Movie: in our final exclusive video interview with Alberto Alessi, the president of the Italian design brand recalls the controversy surrounding Philippe Starck's stylish but impractical lemon squeezer, saying he considers it to be "a big joke".
Starck's Juicy Salif citrus squeezer for Alessi caused controversy in the 1990s when it was first produced because it looked beautiful but was not at all practical for squeezing fruit.
Alessi says that the project was deliberately poking fun at the idea that form should follow function.
"I am very happy with this project because I consider it a big joke to everybody," he says. "It is the most controversial squeezer of the century I must say, but one of the most amusing projects I have done in my career."
The distinctive elongated form of the lemon squeezer is based on the shape of a squid, which came came to Starck while he was squeezing lemon juice over calamari in an Italian restaurant.
"I received a letter [from Starck]," Alessi recounts. "In the letter was a paper mat that you use in Italian pizzerias. He went into a pizzeria and started eating calamari. Then he had an intuition and started drawing. The final drawing was very similar to this squeezer."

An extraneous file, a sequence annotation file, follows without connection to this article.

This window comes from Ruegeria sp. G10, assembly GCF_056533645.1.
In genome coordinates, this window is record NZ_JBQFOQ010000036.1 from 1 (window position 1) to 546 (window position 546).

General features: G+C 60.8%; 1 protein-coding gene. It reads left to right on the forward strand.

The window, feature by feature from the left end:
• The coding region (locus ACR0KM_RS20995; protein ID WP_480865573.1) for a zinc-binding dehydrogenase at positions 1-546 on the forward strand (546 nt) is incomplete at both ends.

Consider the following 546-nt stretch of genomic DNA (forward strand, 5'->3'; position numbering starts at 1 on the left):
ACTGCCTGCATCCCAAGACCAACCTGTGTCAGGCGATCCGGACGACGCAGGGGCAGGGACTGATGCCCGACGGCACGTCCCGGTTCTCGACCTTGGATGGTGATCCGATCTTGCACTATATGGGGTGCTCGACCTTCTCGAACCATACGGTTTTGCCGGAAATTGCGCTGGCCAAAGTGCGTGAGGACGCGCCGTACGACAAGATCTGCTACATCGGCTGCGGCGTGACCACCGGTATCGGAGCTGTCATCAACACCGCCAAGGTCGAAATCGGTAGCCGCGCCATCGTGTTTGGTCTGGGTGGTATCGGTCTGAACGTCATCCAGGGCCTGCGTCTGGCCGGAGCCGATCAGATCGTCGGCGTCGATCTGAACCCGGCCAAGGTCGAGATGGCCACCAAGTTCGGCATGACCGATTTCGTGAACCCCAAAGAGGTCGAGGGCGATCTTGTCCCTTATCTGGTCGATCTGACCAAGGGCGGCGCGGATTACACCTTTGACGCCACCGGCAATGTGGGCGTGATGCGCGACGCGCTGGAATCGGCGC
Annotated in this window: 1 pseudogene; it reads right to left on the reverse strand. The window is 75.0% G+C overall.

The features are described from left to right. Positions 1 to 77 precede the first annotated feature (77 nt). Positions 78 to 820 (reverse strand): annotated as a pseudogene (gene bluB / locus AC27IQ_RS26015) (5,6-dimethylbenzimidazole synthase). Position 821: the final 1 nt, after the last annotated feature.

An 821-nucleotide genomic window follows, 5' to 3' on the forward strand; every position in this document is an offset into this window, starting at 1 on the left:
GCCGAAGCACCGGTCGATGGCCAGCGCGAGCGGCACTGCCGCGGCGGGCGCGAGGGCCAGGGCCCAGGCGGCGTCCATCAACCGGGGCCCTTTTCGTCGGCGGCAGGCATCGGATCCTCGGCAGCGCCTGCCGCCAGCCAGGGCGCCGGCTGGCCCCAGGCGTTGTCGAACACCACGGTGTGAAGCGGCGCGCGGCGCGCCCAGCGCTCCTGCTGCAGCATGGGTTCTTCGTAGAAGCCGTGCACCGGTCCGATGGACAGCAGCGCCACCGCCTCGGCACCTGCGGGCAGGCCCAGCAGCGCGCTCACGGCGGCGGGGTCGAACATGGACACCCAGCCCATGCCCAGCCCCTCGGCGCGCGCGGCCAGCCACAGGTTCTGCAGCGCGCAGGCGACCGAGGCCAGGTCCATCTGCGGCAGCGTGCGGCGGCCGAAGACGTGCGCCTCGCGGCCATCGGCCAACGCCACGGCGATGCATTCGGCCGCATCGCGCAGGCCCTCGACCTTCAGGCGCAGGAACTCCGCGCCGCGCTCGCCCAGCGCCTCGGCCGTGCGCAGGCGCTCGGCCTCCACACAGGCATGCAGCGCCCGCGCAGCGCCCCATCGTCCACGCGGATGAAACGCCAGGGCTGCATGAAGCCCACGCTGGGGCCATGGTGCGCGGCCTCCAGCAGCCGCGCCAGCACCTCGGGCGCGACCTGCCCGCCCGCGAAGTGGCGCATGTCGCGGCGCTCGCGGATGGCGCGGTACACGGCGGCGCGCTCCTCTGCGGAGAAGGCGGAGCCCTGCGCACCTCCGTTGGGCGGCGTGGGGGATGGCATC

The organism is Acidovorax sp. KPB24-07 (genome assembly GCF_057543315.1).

He continues: "When he sent me this mat, I jumped on my chair. It was one of the few cases when I had the immediate perception that it was a great project. Usually I am very slow in understanding, but not in this case."
Although the product is meant to be fun, Alessi says it has been analysed extensively.
"There is a very complex theoretical explanation for the project," he says. "The explanation has to do with what semiologists call the 'decorative veil'. The decorative veil is the space that always exists between the function and the design of an object. There is never a complete overlap. In this case, Philippe exploded that little space."
This is the last in a series of five movies with Alberto Alessi, in which he discusses some of the Italian brand's most iconic products.